Volume XVII, Issue 36 # September 3 - September 9, 2009

Spotlight on Art

Tools in Motion at St. John’s College

reviewed by Sandra Olivetti Martin

Take a busman’s holiday, and you’re spending your free time the same way you do your work time — with one exception. On your busman’s holiday, some other busman is doing the driving.

photo courtesy of International Arts and Artists © Maria Josephy

Maria Josephy’s Prometheus, 1980: Mixed media including hardware.

At St. John’s College’s Mitchell Gallery, you’ll follow the route of hardware magnate John Hechinger’s busman’s holiday.

Tools were Hechinger’s work, and parodies of tools his holiday.

Born in 1920, Hechinger must have had the gift of seeing many levels of good in a thing, for he realized that tools could do more than one job.

To lively up his new corporate headquarters in Landover, a building so sterile that he said it “seemed to rebuke the fantasies that a hardware store inspires,” he collected and displayed tool-inspired art.

From high-contrast black and white kodaliths by Ivan Chermayeff and Tool Box, a series of 10 silkscreen prints by Jim Dine, Hechinger’s collection grew to more than 375 works by 250 artists, who were mostly his contemporaries.

Judging by the 45 tool-works in the exhibit Tools in Motion, Hechinger laughed at every stop of his busman’s holiday. All but a handful are jokes and puns.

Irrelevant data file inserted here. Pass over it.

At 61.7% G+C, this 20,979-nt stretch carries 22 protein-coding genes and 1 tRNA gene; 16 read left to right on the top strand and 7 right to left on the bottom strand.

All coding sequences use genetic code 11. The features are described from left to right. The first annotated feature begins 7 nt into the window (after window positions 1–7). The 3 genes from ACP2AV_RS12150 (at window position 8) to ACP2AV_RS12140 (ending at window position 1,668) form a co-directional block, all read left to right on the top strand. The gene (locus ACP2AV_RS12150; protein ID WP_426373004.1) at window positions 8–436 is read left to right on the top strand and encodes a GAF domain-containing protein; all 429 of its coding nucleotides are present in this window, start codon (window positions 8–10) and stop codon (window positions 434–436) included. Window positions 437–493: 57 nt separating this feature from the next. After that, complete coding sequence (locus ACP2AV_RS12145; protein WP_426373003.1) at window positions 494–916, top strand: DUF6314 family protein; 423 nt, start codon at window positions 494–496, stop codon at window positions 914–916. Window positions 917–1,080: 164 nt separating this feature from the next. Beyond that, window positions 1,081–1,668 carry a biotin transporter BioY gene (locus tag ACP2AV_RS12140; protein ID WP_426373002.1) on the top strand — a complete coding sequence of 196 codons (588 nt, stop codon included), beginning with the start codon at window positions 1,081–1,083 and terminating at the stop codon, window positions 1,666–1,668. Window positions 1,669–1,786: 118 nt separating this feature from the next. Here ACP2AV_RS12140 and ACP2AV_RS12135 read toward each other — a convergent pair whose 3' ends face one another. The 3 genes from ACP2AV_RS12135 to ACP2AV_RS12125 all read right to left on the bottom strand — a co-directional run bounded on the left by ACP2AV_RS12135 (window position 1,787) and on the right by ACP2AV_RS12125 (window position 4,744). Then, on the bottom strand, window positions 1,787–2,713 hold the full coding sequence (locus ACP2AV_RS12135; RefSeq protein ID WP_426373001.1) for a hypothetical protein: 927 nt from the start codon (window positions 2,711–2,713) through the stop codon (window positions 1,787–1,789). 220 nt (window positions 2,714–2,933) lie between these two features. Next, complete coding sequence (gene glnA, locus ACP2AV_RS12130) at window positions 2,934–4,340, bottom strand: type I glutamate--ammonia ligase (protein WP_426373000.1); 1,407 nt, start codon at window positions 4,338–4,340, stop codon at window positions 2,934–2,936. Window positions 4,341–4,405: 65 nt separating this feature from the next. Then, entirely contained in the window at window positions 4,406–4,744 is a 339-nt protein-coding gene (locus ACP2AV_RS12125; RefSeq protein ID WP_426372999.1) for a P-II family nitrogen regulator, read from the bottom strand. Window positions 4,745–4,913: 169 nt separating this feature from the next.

Like Faucet in the Middle of the Night, a glass faucet complete with pregnant drip.

Or Prometheus, humanity’s long-suffering giver of fire, chained and adorned with tools — wrenches, tacks, pulls, hooks and knobs — as his tormenting (and tool-less) eagle looks on.

Or the paper image of a Technicolor, day-glow toilet seat.

photo courtesy of International Arts and Artists
© Stephen Hansen

Stephen Hansen’s Man on a Limb, 1985: Steel and wood.

Or The Tools We Carry, three shovels (that happen to have inset lenses through which tall viewers can see movies on MP3 players) and their associated piles of dirt, sprinkled with chips of computer chips. One of the first viewers to the show at St. John’s made it interactive, by inadvertently tracking through one of the piles.

Or Ship of Tools, which — unlike the proverbial Ship of Fools — is full of rusty files, saws and wrenches.

Or Man on a Limb, a cartoon sculpture high above your head showing a man about to saw himself off a rafter.

Or one of Hechinger’s favorites, a shimmering 350-pound School of Fishes made of vise grips.

“A good hardware store is a spur to the imagination and a source of irresistible delights,” Hechinger said.

You’ll see just what he means in Jim McCullough’s diorama of the Hechinger Georgia Avenue Store in 1927. As well as in each of these tool-works assembled of metal, wood, paper, clay, asphalt shingles, old work gloves, a hardware store full of tools, imagination and glee.

When the Washington-based hardware empire disassembled in 1999 (and we lost our Annapolis Hechinger’s), so did Hechinger’s collection. Mrs. Hechinger kept some, but the bulk was willed to International Arts and Artists, a D.C. arts organization that mounts exhibits for loan to museums around the world.

Tools in Motion is one of those exhibits.

See for yourself thru October 21 at noon-5pm Tu-Su; 7-8pm F @ Mitchell Gallery, St. John’s College, Annapolis: 410-626-2556.